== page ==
It was exactly 1 year ago that we got our first taste of Intel’s AppUp Center when they launched the beta store at CES 2010. It was received with mixed reviews and nobody really knew what to expect from it.
What a difference a year makes.
Today you look at the AppUp Center and right up front is what must be the biggest runaway hit game of 2010 – Angry Birds. What a huge coup! What a great “I told you so” moment. Congratulations to Intel – Peter, you called it man.
We’ve had the pleasure of walking with Intel and AppUp this last year and really got a chance to see the good, bad, and ugly in all of this. Somewhere it seems we were just able to make friends with certain people and then got caught up in the adventure. From GDC to Computex to IDF/Elements. We’ve been able to celebrate what we really admired about AppUp and also to dig at the things we thought were wrong. But I’ll tell you – what got our attention was a real sense that there was a genuine vision for something grand going on here. What kept our attention was the tenacity with which Intel moved through the last year, not really swinging left or right with the opinions and blogs but staying their course – while at the same time inviting and accepting feedback from the developer community. Make no mistake, this was going to be a slog, but look where they’ve come! And in a space where they have repeatedly been told they weren’t wanted or needed.
The folks who are now on AppUp say it all.
Angry Birds, Mashable, Nook, Ancient Frog, Cogs, Slingo, Soma Games (ahem), and several other projects with big recognizable names also in the works that I happen to know about. The store is now built into tons of new hardware from Best Buy to Asus, Dell to Samsung. It’s pretty fantastic really.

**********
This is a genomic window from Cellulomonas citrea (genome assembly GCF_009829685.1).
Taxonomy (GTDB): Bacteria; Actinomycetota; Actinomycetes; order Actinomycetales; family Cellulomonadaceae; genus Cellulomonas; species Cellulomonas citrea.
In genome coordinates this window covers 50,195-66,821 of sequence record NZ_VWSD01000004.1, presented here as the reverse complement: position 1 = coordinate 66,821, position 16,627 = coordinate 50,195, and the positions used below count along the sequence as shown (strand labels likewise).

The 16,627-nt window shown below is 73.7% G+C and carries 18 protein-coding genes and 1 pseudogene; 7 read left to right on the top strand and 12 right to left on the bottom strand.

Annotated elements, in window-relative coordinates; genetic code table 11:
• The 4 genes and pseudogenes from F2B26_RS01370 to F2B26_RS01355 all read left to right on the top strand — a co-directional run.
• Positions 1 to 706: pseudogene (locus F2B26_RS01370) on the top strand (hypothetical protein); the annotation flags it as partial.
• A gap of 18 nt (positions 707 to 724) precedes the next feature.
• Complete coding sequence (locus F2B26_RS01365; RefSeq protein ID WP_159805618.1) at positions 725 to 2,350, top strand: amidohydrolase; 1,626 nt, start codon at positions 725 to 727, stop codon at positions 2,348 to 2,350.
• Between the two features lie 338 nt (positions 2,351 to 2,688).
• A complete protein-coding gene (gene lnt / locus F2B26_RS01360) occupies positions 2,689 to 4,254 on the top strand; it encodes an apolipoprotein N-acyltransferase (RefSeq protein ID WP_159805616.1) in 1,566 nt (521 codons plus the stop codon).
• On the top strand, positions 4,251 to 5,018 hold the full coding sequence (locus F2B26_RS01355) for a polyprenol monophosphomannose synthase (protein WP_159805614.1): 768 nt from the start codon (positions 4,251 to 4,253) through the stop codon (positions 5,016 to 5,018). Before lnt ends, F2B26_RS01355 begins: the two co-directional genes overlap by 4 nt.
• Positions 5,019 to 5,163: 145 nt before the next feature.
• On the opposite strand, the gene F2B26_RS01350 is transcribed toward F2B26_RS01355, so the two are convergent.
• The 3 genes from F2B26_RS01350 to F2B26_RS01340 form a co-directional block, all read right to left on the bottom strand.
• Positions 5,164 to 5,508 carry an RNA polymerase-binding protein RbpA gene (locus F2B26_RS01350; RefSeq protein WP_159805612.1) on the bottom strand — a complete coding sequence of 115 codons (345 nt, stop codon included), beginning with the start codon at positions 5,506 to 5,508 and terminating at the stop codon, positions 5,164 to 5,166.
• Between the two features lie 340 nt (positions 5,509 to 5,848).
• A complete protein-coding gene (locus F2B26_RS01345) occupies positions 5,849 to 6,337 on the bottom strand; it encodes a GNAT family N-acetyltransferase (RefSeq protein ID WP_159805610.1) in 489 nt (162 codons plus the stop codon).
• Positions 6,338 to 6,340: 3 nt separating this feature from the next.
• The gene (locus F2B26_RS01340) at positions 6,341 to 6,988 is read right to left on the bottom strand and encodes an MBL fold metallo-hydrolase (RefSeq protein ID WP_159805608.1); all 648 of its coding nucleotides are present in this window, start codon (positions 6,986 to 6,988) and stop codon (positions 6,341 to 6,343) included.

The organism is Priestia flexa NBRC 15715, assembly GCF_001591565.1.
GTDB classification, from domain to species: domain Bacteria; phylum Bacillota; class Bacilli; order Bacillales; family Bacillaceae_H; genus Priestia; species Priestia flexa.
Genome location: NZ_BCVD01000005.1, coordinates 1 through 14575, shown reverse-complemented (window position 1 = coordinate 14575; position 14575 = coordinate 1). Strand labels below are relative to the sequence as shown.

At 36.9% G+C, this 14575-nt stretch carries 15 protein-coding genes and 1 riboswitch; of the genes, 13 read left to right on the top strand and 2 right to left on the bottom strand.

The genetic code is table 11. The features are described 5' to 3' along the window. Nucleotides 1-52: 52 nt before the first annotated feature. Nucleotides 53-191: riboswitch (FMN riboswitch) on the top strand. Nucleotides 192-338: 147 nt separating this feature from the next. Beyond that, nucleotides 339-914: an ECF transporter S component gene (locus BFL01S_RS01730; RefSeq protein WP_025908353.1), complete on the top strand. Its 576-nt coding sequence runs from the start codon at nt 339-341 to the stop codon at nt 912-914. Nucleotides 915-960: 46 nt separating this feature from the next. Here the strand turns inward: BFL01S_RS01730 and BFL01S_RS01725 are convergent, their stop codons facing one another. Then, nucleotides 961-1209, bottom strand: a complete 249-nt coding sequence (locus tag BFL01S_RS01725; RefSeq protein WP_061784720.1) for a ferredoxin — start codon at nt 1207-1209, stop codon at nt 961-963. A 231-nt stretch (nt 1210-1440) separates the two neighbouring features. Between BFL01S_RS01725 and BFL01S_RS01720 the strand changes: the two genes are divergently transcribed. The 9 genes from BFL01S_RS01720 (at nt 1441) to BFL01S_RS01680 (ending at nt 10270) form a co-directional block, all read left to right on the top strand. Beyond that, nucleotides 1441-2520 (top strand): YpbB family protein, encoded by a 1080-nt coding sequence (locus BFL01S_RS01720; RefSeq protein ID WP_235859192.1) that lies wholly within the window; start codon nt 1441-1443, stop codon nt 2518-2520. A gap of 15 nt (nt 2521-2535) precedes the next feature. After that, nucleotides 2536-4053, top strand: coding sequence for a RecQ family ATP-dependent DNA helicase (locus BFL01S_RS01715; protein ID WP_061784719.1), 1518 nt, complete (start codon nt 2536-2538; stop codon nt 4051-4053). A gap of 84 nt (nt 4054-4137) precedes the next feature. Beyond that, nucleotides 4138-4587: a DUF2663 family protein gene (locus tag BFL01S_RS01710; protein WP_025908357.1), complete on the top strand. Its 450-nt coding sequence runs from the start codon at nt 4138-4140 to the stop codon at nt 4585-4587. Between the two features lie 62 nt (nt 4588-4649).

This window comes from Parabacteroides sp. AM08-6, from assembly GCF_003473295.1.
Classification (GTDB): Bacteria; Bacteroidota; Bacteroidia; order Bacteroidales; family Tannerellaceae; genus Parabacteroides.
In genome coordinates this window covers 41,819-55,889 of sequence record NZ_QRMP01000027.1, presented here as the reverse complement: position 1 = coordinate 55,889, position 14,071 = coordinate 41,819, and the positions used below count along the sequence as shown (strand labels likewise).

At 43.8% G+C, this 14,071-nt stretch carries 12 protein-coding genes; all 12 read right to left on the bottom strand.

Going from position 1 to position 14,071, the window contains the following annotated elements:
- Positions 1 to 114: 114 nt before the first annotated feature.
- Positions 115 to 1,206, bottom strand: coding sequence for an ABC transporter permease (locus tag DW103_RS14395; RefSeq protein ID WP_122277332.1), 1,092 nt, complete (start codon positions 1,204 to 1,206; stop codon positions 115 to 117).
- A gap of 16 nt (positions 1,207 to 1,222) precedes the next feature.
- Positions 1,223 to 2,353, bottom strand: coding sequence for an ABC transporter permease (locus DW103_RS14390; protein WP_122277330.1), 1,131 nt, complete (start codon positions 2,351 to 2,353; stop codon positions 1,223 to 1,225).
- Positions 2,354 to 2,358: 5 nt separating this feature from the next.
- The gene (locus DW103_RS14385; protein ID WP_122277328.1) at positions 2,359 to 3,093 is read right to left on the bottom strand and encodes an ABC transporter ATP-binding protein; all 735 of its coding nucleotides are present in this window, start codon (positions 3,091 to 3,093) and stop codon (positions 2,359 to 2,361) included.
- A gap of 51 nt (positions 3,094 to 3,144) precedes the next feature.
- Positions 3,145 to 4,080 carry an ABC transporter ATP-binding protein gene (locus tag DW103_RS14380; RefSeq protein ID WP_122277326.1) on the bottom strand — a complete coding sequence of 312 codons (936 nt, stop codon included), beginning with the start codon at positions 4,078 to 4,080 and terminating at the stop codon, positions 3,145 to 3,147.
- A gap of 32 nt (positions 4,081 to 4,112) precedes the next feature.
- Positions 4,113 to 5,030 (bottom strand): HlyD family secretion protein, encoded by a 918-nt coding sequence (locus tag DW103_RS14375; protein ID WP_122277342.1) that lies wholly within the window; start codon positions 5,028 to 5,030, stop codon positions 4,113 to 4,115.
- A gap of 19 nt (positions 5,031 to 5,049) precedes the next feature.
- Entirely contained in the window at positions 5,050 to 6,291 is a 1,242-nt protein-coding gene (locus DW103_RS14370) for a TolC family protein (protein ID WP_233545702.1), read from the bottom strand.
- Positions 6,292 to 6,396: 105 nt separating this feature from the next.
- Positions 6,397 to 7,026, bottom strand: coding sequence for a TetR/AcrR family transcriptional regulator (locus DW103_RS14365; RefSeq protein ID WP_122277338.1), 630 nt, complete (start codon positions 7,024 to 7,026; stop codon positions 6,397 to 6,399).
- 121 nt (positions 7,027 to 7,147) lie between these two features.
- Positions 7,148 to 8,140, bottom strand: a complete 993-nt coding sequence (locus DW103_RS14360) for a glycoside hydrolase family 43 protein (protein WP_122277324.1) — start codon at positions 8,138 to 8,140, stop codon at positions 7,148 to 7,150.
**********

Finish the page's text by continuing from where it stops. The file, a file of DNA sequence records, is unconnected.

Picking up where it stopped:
But as cool as that is, I think the biggest news isn’t really about AppUp – that’s just one part. I’m fascinated that Angry Birds first invaded my home on the iPad but my wife really isn’t interested in the device so she didn’t see it. Then it could be shared on the Android – opening the experience up to millions more but still omitting the biggest single market for computers – the desktop. Today, basically regardless of my platform preference, there is this seamless integration in the whole app ecosystem where we can ALL enjoy crushing those dastardly little pigs and I think that’s one of the most fantastic developments of the last half-dozen years.
SSeeing our game featured and played as a launch title at Intel’s CES pavilion last year was a huge rush. It felt like a giant affirmation of what we’d been working on for the previous year. To see it up there now, mingling with the apps and companies that we love and admire so much, is just like a waft of heaven. We started building these little games for stores like iTunes and AppUp because we sensed there was one of those genuine ground-floor things about to happen. Looking back I think it’s obvious we were correct (along with a lot of other people) but looking FORWARD…what a crazyawesomebitchin ride we have before us.